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Report states people are unlikely to visit their doctor due to cost and pressure on services

A recently published report has highlighted

MyClinic published the report and based their survey on almost 500 people, hailing from Laois and throughout the country. Respondents ranged in age from 18 to 60+.

The survey findings show almost 40 per cent of people cite prescription renewals as their most common reason for visiting a GP, and a quarter of people on repeat prescriptions pay over €50 each time they visit a GP to have their prescription renewed.

People deciding not to visit GP 

The majority of people (62 percent of respondents) pay €50 or more, on average, to visit a GP.
Cost, availability of appointments, and the speed of getting an appointment are the top three factors influencing people’s decision to attend a GP when they feel unwell.

Almost 60 per cent of people have decided not to attend a GP at some stage in their past, despite feeling they needed to. The most common reason for this decision was “no available appointments”, followed by “the cost was too high”. 16.5 per cent of respondents said their decision was because they, “felt too anxious”.

Dr Daniel Clear, one of the founders of MyClinic, said the survey shows the potential for online tools to alleviate the pressure on GPs and offer better value for patients.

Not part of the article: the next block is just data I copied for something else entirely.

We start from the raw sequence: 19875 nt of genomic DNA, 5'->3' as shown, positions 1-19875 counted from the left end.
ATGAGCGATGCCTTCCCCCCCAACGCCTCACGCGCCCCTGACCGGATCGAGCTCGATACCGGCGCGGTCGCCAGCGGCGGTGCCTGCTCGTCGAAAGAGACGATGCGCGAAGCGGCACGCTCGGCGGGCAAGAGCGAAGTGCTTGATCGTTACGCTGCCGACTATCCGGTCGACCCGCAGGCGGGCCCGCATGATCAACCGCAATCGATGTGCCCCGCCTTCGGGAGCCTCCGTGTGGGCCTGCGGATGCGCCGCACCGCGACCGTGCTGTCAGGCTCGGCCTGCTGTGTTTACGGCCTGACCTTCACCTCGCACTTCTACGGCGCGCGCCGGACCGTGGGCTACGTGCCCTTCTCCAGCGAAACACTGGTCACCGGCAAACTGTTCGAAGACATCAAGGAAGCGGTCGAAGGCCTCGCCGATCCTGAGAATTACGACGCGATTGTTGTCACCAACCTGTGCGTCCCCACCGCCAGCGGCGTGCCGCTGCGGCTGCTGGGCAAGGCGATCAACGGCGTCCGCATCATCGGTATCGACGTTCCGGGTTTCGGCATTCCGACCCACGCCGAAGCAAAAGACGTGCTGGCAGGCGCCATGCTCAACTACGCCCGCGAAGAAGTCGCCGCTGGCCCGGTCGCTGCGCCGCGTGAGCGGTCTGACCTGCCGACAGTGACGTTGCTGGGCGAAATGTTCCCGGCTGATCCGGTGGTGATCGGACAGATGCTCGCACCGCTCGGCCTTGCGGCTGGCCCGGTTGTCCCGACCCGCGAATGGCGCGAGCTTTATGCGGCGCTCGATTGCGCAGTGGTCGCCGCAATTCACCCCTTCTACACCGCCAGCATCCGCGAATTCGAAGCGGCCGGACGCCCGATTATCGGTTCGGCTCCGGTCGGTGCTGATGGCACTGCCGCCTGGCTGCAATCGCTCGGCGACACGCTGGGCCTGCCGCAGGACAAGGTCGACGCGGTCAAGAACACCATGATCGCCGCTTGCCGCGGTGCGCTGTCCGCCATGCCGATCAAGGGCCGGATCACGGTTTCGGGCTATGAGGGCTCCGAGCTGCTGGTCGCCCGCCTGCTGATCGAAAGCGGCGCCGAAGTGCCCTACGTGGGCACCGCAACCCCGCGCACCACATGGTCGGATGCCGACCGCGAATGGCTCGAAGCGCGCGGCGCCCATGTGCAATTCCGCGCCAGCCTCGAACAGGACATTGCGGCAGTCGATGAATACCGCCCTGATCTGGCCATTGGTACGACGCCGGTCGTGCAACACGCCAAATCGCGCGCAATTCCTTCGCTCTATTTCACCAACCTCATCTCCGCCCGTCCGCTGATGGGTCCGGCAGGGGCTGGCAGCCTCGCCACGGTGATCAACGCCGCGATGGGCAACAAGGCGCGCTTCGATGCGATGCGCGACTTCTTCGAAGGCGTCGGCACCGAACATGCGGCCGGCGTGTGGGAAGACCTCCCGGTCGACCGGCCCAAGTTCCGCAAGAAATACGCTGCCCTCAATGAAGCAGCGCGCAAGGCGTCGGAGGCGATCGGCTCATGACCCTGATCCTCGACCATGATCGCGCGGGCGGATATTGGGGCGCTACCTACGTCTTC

“The pressure on GP surgeries and the waiting times for appointments are well documented,” he said. “Much of this could be alleviated through the use of online platforms to issue repeat prescriptions and treat certain ailments.

“The survey we published this week shows renewal of repeat prescriptions is the second most common reason why patients visit their GP, after treatment for minor illnesses. Over half those who completed the survey are on medication requiring a repeat prescription.

“Almost every month, we hear of another GP surgery closing in rural Ireland,” he said. “For those living in rural areas, they often have to travel long distances to visit a doctor or wait for days to get an appointment. For minor ailments and repeat prescriptions, they can avoid this hassle by going online.”

“Not surprisingly, the survey results show patients are heavily influenced by cost and the availability of appointments when it comes to accessing healthcare,” said Dr. Clear. “Unfortunately, this means some patients choose not to consult a GP when they are feeling unwell. For students and young people, there are additional barriers, as they may have less disposable income,” he added.

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